In an order that could have a far-reaching effect on the revenues of TV channels, the Election Commission has said that political parties will not be allowed to buy airtime for campaigns on the electronic media.
The order became necessary following a judgment by the Andhra Pradesh High Court delivered three days before the Chhattisgarh and Rajasthan Assembly elections that cable TV could be used for political campaigns.
The judgment came too late to have much impact on the election campaign then but the information and broadcasting ministry was exercised about it and wrote to the Election Commission on the issue when the Lok Sabha elections came around.
The ministry’s argument was that it was dangerous to allow political campaigns on TV channels which would have involved parties buying airtime, because the government would not be able to monitor what kind of campaigns were on TV.
“Tomorrow, BJP workers in say, Gujarat, can say anything they want on TV, during time bought by the BJP. They can make insinuations against Sonia Gandhi. Conversely, the Congress can level any allegation it might want to against Atal Bihari Vajpayee. The ministry does not have the staff to monitor the 13 news channels, more than 100 regional news channels and hundreds of illegal cable channels” ministry officials said.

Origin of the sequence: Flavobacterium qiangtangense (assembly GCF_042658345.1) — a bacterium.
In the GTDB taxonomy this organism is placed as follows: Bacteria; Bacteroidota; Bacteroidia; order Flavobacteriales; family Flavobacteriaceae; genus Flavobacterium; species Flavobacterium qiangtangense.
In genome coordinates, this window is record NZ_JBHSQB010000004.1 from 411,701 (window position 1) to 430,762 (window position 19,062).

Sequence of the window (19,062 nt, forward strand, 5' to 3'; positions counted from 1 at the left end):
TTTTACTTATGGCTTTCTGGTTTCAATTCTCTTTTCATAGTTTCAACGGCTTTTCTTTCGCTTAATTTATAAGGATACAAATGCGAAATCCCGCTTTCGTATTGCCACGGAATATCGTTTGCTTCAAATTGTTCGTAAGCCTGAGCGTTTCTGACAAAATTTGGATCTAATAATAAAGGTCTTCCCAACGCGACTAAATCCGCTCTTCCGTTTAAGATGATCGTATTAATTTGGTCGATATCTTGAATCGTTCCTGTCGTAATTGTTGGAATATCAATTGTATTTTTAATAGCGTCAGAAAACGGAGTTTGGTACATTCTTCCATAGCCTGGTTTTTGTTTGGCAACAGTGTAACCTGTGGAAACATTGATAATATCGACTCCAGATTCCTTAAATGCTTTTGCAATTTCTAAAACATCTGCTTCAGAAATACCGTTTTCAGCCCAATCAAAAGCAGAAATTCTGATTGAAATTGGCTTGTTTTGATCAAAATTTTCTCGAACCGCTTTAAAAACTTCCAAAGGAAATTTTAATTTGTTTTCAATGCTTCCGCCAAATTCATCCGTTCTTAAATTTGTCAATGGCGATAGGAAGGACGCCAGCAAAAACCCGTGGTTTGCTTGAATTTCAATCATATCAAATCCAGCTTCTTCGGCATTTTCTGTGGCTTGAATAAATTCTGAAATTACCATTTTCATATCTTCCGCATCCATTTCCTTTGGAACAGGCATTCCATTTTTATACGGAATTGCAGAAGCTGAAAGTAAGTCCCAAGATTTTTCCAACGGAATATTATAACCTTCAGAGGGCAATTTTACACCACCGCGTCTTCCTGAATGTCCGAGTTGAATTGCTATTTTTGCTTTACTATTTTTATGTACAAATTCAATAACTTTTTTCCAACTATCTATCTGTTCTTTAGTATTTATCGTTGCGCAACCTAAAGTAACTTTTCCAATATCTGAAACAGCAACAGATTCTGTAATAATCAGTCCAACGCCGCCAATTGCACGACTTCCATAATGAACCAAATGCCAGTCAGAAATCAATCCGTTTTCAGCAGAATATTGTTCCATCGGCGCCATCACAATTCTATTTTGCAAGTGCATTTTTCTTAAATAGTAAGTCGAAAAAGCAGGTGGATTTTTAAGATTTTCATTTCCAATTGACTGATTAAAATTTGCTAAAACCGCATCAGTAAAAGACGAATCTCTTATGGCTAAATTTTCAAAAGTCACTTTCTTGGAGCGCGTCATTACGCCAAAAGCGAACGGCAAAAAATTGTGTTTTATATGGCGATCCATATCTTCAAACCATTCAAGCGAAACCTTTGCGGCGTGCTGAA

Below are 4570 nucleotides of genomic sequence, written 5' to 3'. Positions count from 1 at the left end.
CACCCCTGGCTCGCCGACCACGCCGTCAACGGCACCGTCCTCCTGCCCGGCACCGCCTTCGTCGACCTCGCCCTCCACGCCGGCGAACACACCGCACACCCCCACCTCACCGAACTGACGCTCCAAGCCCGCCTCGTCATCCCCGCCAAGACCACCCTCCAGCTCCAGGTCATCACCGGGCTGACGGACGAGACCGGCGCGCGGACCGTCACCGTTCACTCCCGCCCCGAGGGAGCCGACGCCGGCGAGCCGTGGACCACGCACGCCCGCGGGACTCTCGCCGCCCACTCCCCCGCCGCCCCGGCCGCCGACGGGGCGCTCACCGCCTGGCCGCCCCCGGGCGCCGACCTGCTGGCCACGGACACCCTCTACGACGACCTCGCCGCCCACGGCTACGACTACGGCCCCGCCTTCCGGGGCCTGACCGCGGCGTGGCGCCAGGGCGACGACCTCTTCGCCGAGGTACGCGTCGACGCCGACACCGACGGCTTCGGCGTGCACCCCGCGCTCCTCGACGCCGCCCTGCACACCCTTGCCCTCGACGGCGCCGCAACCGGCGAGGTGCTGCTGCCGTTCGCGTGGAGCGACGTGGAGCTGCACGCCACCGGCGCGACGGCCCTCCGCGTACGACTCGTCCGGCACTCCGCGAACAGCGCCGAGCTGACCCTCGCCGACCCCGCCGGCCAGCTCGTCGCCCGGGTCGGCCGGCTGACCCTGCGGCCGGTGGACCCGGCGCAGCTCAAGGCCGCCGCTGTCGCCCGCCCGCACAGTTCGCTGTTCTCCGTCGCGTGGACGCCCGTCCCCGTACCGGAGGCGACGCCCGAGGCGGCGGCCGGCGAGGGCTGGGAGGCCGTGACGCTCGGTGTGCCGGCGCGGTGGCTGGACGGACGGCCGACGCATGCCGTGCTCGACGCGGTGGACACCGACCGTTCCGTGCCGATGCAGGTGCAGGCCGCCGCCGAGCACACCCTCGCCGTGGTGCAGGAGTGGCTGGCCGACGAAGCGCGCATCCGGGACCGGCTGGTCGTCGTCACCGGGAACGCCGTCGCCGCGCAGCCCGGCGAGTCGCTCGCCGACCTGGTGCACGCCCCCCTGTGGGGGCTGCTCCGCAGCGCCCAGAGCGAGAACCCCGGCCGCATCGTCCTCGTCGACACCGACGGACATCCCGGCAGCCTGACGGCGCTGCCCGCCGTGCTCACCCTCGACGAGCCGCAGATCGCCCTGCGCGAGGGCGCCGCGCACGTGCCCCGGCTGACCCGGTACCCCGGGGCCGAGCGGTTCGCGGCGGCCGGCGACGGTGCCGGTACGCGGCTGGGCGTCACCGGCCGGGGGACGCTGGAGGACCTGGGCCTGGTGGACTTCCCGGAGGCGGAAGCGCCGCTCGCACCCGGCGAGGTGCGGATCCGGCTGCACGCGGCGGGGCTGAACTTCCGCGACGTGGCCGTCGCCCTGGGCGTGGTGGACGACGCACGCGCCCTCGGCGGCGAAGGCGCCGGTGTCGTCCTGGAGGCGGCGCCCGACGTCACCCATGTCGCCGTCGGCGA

Accordingly, officials petitioned to the Election Commission last week to re-examine the Andhra Pradesh High Court judgment that had lifted the ban.
The Election Commission examined the court ruling and found that it had not struck down Rule 7 (3) of the Cable Television Network Rules which prohibits advertisements on cable television of a political nature or towards any political end and ordered that the ban would continue.
Although at the organisational level, the BJP had objected to the government taking this position, Information Minister Ravishankar Prasad stuck to his guns that TV should not broadcast only because some political parties had the resources to buy time and others didn’t.
It may be recalled that during the Gujarat assembly elections, hole-in-the-wall cable channels all over Gujarat had campaigned for the BJP to the hilt, and on several occasion, the campaign had blatantly communal overtones.
The capacity to buy cable time in a constituency like Siwan (Bihar), that is dominated by criminalised politics would effectively work against other political outfits which did not have as many resources, sources said. This could undermine the spirit of democracy and supplant it by the money factor.
However, resources of TV channels that could have made money by this activity on the side, had dried up by the order. As things stand today, political propaganda by parties is not permitted but they can take part in debates, discussions and programmes hosted by channels.
Time bought by ministries to showcase their achievements will be aired only till the model code of conduct is not imposed.